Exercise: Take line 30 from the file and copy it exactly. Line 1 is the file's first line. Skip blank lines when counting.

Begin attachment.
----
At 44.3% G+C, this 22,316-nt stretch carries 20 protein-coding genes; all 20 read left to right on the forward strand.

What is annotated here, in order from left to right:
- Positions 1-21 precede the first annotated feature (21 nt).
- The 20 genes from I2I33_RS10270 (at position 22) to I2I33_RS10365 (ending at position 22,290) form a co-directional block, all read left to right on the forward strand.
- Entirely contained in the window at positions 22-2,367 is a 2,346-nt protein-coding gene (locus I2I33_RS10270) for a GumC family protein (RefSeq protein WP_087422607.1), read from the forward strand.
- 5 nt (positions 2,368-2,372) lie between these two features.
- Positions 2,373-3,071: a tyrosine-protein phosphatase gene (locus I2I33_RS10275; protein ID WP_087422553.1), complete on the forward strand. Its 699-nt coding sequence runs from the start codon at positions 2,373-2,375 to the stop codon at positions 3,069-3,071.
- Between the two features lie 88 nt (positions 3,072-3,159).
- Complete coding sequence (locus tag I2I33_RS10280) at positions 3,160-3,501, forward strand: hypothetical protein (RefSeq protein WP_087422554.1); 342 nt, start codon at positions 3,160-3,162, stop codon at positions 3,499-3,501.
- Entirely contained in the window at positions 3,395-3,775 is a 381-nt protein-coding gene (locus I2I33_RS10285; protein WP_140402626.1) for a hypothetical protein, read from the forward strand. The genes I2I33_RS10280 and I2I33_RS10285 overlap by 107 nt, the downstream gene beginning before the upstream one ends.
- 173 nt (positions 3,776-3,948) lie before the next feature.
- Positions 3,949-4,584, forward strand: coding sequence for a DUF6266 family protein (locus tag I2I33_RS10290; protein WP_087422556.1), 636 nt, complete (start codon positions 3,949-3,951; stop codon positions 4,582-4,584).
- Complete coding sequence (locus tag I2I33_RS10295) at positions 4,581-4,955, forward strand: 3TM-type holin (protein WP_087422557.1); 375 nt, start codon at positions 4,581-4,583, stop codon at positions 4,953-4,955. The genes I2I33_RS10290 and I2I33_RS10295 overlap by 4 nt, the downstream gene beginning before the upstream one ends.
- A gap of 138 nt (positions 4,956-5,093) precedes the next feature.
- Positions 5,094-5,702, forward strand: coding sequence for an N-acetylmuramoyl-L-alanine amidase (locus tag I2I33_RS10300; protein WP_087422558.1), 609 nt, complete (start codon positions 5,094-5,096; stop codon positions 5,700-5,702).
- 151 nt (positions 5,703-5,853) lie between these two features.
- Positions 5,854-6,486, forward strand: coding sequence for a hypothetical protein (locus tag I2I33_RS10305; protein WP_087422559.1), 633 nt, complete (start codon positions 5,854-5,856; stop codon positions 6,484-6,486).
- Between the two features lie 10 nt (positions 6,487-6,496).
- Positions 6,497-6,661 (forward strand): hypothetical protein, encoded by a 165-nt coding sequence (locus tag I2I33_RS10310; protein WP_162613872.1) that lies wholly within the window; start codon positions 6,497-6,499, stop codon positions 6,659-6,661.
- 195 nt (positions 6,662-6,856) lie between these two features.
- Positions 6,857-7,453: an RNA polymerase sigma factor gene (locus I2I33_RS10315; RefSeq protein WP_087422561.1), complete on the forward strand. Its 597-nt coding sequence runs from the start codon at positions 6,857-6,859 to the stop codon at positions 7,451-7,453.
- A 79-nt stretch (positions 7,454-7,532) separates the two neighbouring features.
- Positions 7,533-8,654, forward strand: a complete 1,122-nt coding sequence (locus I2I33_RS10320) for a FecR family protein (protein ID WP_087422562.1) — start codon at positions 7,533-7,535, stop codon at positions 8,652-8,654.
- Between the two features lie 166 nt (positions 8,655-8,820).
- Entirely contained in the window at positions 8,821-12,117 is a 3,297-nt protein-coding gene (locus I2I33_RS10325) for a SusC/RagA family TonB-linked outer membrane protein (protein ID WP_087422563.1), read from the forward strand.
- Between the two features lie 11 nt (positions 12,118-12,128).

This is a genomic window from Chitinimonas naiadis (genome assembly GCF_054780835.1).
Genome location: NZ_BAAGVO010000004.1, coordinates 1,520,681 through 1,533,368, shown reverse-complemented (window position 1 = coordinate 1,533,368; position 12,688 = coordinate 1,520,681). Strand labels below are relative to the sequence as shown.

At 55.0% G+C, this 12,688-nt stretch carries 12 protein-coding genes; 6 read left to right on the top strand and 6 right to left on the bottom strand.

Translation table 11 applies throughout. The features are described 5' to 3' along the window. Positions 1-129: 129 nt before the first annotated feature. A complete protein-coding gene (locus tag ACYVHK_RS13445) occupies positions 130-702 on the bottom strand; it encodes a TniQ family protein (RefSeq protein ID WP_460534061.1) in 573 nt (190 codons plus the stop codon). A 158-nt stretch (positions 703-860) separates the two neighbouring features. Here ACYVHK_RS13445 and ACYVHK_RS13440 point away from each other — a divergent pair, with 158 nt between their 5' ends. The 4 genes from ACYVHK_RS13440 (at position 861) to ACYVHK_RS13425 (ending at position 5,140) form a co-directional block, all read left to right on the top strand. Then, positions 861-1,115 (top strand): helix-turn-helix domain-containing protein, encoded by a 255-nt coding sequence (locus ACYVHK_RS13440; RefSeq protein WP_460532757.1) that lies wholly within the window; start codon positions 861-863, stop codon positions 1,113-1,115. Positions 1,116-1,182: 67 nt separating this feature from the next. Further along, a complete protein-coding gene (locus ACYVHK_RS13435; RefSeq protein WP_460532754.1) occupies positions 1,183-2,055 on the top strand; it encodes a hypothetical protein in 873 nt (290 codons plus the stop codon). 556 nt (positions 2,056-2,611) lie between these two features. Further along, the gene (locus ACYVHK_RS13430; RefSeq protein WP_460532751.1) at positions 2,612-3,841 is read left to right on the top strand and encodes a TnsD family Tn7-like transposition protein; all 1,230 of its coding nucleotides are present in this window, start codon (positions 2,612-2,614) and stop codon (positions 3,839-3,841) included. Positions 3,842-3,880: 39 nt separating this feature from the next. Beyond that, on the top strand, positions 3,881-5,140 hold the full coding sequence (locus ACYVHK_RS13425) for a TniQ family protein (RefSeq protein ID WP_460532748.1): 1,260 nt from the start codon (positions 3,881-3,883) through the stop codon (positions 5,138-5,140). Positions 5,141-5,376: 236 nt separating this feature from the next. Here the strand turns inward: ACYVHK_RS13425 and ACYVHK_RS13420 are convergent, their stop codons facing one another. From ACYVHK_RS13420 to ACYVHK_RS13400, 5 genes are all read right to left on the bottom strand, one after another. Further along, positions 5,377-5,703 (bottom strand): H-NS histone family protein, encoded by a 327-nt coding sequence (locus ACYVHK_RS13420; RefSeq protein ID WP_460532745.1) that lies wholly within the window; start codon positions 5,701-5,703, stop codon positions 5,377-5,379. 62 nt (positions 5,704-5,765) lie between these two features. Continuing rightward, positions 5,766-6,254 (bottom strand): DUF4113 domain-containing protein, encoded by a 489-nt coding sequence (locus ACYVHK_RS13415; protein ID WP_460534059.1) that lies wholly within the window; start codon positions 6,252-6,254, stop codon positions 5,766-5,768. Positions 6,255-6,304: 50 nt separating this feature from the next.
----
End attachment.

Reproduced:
Translation table 11 applies throughout. The features are described 5' to 3' along the window. Positions 1-129: 129 nt before the first annotated feature. A complete protein-coding gene (locus tag ACYVHK_RS13445) occupies positions 130-702 on the bottom strand; it encodes a TniQ family protein (RefSeq protein ID WP_460534061.1) in 573 nt (190 codons plus the stop codon). A 158-nt stretch (positions 703-860) separates the two neighbouring features. Here ACYVHK_RS13445 and ACYVHK_RS13440 point away from each other — a divergent pair, with 158 nt between their 5' ends. The 4 genes from ACYVHK_RS13440 (at position 861) to ACYVHK_RS13425 (ending at position 5,140) form a co-directional block, all read left to right on the top strand. Then, positions 861-1,115 (top strand): helix-turn-helix domain-containing protein, encoded by a 255-nt coding sequence (locus ACYVHK_RS13440; RefSeq protein WP_460532757.1) that lies wholly within the window; start codon positions 861-863, stop codon positions 1,113-1,115. Positions 1,116-1,182: 67 nt separating this feature from the next. Further along, a complete protein-coding gene (locus ACYVHK_RS13435; RefSeq protein WP_460532754.1) occupies positions 1,183-2,055 on the top strand; it encodes a hypothetical protein in 873 nt (290 codons plus the stop codon). 556 nt (positions 2,056-2,611) lie between these two features. Further along, the gene (locus ACYVHK_RS13430; RefSeq protein WP_460532751.1) at positions 2,612-3,841 is read left to right on the top strand and encodes a TnsD family Tn7-like transposition protein; all 1,230 of its coding nucleotides are present in this window, start codon (positions 2,612-2,614) and stop codon (positions 3,839-3,841) included. Positions 3,842-3,880: 39 nt separating this feature from the next. Beyond that, on the top strand, positions 3,881-5,140 hold the full coding sequence (locus ACYVHK_RS13425) for a TniQ family protein (RefSeq protein ID WP_460532748.1): 1,260 nt from the start codon (positions 3,881-3,883) through the stop codon (positions 5,138-5,140). Positions 5,141-5,376: 236 nt separating this feature from the next. Here the strand turns inward: ACYVHK_RS13425 and ACYVHK_RS13420 are convergent, their stop codons facing one another. From ACYVHK_RS13420 to ACYVHK_RS13400, 5 genes are all read right to left on the bottom strand, one after another. Further along, positions 5,377-5,703 (bottom strand): H-NS histone family protein, encoded by a 327-nt coding sequence (locus ACYVHK_RS13420; RefSeq protein ID WP_460532745.1) that lies wholly within the window; start codon positions 5,701-5,703, stop codon positions 5,377-5,379. 62 nt (positions 5,704-5,765) lie between these two features. Continuing rightward, positions 5,766-6,254 (bottom strand): DUF4113 domain-containing protein, encoded by a 489-nt coding sequence (locus ACYVHK_RS13415; protein ID WP_460534059.1) that lies wholly within the window; start codon positions 6,252-6,254, stop codon positions 5,766-5,768. Positions 6,255-6,304: 50 nt separating this feature from the next.